How It All Began…
“The measure of who we are is what we do with what we have.” Vince Lombardi
Jennifer’s story is much like other stroke survivor stories. She was living life, happily married, with two children, running an ASL interpreting agency she co-founded twenty years ago. Things were humming along, until…
December 23, 2020, that was the fateful day when Jennifer’s stroke story began. She was up in Portland for the holidays and she thought maybe she was suffering from vertigo. Though she’d never experienced the symptoms before, she knew a family member that had. There was the stumbling and dizziness and the sense that something was off. Jennifer made it through the day, even managing to drive to the airport to pick up her husband who had flown in from California to be with the family for Christmas. Then she woke up in the middle of the night and tried to walk to the bathroom and fell over. It was at that point that everyone realized she needed to go to the hospital, and quick.
It wasn’t until she got to the hospital and couldn’t write down her personal information that Jennifer realized she couldn’t move her right arm. Of course this was during the first wave of COVID, so Jennifer was on her own in the hospital at the beginning. Her symptoms had worsened and, at this point, there was progressive paralysis on her right side. All throughout the experience, however, she never lost her ability to speak, and her cognitive skills were as sharp as ever.
The stroke had taken a toll on her physically. Having lost movement on her right side, her battle now is to regain the use of her arm and leg. Jennifer is determined to walk normally again and to use her right arm. She does her rounds of physical therapy to continue to progress towards full range of motion and movement. It’s hard work and can be tiring, but she knows the battle will be worth the reward in the end. It’s all part of the healing process.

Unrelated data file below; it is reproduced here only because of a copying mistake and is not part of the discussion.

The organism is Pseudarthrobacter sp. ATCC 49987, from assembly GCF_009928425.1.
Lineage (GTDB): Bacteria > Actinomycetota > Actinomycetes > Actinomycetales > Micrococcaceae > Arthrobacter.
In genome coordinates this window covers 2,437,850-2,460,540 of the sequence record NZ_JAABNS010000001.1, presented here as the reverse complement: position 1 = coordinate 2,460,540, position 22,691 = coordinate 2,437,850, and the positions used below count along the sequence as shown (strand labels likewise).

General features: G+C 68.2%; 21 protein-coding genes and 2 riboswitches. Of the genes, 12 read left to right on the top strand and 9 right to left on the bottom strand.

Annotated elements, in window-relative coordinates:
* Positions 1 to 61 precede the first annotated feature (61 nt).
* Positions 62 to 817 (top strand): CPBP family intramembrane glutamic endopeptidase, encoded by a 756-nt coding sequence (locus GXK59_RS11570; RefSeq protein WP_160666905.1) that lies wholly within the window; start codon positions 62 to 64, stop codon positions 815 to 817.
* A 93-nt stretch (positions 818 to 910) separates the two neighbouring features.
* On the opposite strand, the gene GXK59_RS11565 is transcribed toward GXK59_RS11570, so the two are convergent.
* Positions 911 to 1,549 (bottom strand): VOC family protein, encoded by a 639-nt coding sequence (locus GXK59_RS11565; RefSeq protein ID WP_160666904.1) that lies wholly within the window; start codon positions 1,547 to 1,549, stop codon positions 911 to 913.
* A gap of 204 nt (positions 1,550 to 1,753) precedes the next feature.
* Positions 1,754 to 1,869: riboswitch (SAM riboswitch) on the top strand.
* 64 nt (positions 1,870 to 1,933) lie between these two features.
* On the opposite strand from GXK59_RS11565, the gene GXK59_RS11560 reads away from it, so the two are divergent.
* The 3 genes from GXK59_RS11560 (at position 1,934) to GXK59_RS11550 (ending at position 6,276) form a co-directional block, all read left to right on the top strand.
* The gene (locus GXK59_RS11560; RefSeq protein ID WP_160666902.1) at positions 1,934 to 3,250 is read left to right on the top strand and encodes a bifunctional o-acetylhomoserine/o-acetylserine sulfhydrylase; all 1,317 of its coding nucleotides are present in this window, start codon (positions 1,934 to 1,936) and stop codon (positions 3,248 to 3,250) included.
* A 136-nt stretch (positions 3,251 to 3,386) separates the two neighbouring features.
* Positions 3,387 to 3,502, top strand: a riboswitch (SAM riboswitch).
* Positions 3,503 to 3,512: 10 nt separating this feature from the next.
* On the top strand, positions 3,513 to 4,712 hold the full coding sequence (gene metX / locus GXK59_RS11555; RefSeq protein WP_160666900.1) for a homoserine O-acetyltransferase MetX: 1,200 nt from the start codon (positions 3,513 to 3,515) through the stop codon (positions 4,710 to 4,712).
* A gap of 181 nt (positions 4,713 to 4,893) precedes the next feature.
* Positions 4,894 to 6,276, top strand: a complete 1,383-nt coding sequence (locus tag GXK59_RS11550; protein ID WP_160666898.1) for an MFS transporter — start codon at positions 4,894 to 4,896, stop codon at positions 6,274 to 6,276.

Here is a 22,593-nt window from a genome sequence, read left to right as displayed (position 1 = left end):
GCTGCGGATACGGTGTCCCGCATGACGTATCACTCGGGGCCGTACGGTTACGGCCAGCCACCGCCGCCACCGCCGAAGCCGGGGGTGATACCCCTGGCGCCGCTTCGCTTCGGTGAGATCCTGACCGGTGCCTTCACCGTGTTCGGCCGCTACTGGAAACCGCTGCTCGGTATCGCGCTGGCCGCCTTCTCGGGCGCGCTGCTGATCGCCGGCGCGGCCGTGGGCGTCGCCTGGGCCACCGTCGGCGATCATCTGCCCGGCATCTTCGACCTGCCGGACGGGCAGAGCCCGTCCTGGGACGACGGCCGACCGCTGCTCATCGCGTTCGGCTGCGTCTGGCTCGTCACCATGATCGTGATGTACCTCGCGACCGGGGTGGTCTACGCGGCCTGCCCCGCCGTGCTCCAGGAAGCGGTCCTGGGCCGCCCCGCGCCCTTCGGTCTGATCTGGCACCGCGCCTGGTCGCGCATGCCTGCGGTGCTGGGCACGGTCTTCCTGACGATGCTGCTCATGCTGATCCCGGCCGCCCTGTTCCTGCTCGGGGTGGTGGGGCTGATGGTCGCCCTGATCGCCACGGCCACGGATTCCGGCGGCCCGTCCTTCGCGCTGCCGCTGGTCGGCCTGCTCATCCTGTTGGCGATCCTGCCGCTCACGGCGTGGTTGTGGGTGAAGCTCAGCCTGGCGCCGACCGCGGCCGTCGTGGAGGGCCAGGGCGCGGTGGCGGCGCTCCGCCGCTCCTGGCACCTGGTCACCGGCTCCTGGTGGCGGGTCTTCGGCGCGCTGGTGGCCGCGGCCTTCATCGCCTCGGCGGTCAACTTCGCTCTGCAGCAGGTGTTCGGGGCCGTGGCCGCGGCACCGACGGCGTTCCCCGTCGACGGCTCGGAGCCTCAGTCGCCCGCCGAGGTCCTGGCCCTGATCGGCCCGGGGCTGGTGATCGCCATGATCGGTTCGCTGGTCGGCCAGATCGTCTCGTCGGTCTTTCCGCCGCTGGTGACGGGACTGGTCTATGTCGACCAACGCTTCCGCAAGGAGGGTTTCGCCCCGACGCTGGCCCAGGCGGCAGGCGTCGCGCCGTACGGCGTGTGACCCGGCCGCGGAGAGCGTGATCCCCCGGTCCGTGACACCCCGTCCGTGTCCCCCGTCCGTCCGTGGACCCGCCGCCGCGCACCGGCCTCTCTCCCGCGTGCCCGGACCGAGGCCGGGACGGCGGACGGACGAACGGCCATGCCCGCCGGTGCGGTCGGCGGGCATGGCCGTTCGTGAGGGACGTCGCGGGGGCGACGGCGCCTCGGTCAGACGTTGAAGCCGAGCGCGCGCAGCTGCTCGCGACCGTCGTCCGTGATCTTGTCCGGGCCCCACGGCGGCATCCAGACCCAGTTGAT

Jennifer also embraces the soft therapies that help her manage the physical pain, mental strain and spiritual depletion that are part and parcel of recovery. With the help of complementary therapies like massages, cupping, hypnotherapy, acupuncture and Reike, she has been able to see improvement in movement and in her overall well being. She feels stronger both physically and mentally and she is prepared to put in the work for as long as it takes to reach her recovery goals.
At The WIT Method, Jennifer and Mistie are passionate about sharing their vision of awareness, education and empowerment.
We strive to get the word out about stroke, and also, let stroke survivors know that they can continue to live a rewarding and fulfilling life beyond their recovery. For visitors to the Center we want to share the message of how important it is to keep an open heart and mind.
Stroke awareness is a valuable tool to help our community reduce the potential of death and permanent disability due to stroke. And for stroke survivors, we encourage them to try different recovery modalities, learn about what their body wants and needs, and to be an active participant in the recovery process.
Regardless of the path, either through stroke awareness or stroke recovery, we want to be a valuable resource to our surrounding community and promote health and healing as we all make our way through this unpredictable journey called life.
Our Approach & Values
We have always believed that life is what you make it. How you respond to life after stroke determines your path through the journey of recovery. Having a place that is collaborative, innovative and driven by kindness allows stroke survivor warriors an opportunity to strive and to thrive!
By providing a welcoming and supportive environment, we hope our clients feel safe and open to learning new things, challenging the norms and to be willing to try whatever it takes to make their lives after stroke better than they even thought possible. It’s important to us that stroke survivors believe they can and will continue to play a vital role in their own lives and also in their communities.
To meet stroke survivor warriors where they are and provide the services, support and opportunities they need achieve the recovery outcome they can be proud of.
Every 40 seconds someone in the U.S. has a stroke
Stroke is the leading cause of long-term disability
80% of strokes are preventable
There are over 7 million stroke survivors in the U.S.
Nearly one quarter of strokes occur under the age of 65
High blood pressure, high cholesterol, smoking, obesity and diabetes are the leading causes of stroke. One in three U.S. adults has at least one of these conditions or habits.
402 N Wiget Lane
Walnut Creek CA 94598
The WIT Method is a registered 501(c)3 organization.